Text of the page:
That Darkness, by Lisa Black. Kensington Books. 336 pages. Hardcover $25.00.
Forensic thriller author Lisa Black has launched a new series with a new lead character and a new publisher. Continuing to work as a crime scene investigator and latent printed examiner for the Cape Coral Police Department, Ms. Black places her new series in Cleveland, the setting for her earlier Teresa MacLean series and another two-part series before it. Billed as “A Gardiner and Renner Novel,” this series launch develops through alternating scenes, the narrator sometimes standing behind (and entering the mind of) forensic investigator Maggie Gardiner and sometimes taking us into police detective Jack Renner’s frightening consciousness.
Both are working the same crimes, but the nature of their work is in sharp contrast. Or is it?
Jack Renner is a vigilante with a badge. He has made it his mission to assassinate psychopaths who can beat the legal system. He is saving lives and, in his own mind, making the world safer by ending the lives of those rapists, killers, child abusers and other criminals who have escaped justice. He will bring the needed justice.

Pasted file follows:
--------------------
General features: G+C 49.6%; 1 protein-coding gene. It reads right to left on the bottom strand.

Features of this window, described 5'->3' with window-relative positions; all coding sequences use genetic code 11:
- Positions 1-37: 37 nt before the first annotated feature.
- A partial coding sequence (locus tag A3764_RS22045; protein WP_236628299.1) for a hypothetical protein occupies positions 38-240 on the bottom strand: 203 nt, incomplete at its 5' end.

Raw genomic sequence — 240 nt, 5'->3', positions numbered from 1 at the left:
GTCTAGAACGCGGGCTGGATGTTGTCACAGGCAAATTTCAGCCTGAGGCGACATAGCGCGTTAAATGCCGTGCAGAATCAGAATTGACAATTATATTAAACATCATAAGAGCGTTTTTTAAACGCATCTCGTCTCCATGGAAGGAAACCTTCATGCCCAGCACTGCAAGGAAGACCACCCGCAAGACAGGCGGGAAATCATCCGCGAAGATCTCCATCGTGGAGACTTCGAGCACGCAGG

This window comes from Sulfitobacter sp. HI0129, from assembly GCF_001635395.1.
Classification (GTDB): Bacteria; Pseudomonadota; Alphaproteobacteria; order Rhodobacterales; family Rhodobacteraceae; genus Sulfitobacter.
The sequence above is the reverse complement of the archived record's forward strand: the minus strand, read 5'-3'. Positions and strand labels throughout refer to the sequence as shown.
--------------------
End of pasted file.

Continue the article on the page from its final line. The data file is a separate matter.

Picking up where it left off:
Jack is capable and dedicated. He has developed a system and created the isolated, hidden chambers where he can mete out this justice. Being part of a police department gives him access to information that is invaluable for his goal. In fact, it has been his experience as a policeman – a witness to the routine failures of the system – that has led him to his own personal madness. If that’s what it is.
Maggie is a dedicated, experienced scientist-technician who is very good at her trade and who enjoys her role in the crime-fighting profession. She is motivated by her own curiosity and by the magnitude of the crimes that she is assigned to investigate. Like Jack, her work takes up way too much of her life.
Readers will suspect early on that Maggie’s pursuit of evidence to find and convict a serial killer will lead to suspecting someone on the inside of the law enforcement system. Watching the pieces fall into place that will lead her to suspect Jack is made possible by Ms. Black’s masterful handling of plot, character, and scientific method. Beyond these centers of interest, the author has crafted a work of fascinating psychological depth.
Author Lisa Black is quite self-consciously a debunker of the glamor mythology surrounding CSI-type television dramas. In her books, we encounter a true authenticity of forensic Q & A. – the careful collection, examination, and evaluation of physical evidence. No miracles. No glamor. Just hard work and perhaps a special kind of trained intuition. In this regard, “That Darkness” is one of her best. The work sometimes may be tedious to Maggie, but the process described never becomes tedious to the reader. Rather, it is magnetic. . . .
To read the entire review, as it appears in the April 27, 2016 Fort Myers Florida Weekly and the April 28 Naples, Bonita Springs, and Palm Beach Gardens / Jupiter editions, click here: Florida Weekly – That Darkness